1 Spirit, Space and Survival: African-American Women in (White) Academe, edited by Joy James and Ruth Farmer (New York: Routledge, 1993), 223.

2 The quotes appear, respectively, in the following, Ann DuCille, "The Occult of True Black Womanhood," Skin Trade (Cambridge: Harvard University Press, 1996), 97; Patricia J. Williams, The Alchemy of Race and Rights (Cambridge: Harvard University Press, 1991), 56; Elizabeth Alexander, "Memory, Community, Voice," Callaloo 17/2 (Spring 1994), 409.

3 See, for example, Spirit, Space and Survival.

4Gina Mercer, "Feminist Pedagogy to the Letter: A Musing on Contradictions, "Knowing Feminisms: On Academic Borders, Territories and Tribes, edited by Liz Stanley (London: New Sage Publications, 1997), 42.

5Evelyn Brooks Higginbotham, "African American Women's History and the Metalanguage of Race," Signs 17/2, 251-274; Beverly Guy-Sheftall, "Introduction," Words of Fire (New York: The New Press), 1-22; Elsa Barkley Brown, "Womanist Consciousness: Maggie Lena Walker and the Independent Order of St. Luke," Unequal Sisters, 2nd Edition, edited by Vicki L. Ruiz and Ellen Carol DuBois (New York: Routledge), 268-283.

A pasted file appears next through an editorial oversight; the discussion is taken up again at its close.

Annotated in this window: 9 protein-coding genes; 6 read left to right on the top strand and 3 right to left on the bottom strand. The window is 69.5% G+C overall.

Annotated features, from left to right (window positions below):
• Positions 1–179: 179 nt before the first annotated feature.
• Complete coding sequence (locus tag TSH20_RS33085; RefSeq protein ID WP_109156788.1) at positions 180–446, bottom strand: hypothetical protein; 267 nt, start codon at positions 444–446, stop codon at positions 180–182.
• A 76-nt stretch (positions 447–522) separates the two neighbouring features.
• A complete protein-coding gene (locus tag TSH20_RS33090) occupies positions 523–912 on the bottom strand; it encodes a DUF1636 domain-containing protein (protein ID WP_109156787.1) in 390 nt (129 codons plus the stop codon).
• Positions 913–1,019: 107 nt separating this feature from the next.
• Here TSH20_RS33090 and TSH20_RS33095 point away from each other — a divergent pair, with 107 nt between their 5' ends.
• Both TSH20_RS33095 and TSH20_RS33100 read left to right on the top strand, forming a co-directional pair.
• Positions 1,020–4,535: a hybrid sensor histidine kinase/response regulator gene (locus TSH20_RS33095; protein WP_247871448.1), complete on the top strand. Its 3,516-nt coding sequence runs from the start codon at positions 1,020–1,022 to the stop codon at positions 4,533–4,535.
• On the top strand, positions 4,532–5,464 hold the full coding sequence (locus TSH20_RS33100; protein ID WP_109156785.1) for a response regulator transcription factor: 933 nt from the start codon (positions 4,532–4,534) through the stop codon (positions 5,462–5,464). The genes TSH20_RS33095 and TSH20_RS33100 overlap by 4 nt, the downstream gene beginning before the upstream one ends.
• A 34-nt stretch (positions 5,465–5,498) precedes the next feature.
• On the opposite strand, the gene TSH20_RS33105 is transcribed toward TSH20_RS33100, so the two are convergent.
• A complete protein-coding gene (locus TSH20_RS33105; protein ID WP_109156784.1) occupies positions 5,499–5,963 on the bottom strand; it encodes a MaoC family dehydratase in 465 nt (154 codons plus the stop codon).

6Among the scholars who have influenced my still-in-process ideas about pedagogy are All the Women are White, All the Blacks are Men, But Some of Us Are Brave, edited by Gloria T. Hull, Patricia Bell Scott and Barbara Smith (New York: The Feminist Press, 1982); Paulo Freire, Pedagogy of the Oppressed (New York: Continuum, 1970); bell hooks, Talking Back: Thinking Feminist, Thinking Black (Boston: South End Press, 1989); bell hooks, Teaching to Transgress: Education as the Practice of Freedom ((New York: Routledge, 1994). The conclusion of Spirit, Space and Survival, also talks about developing a "pedagogy of transformation and empowerment," 219.


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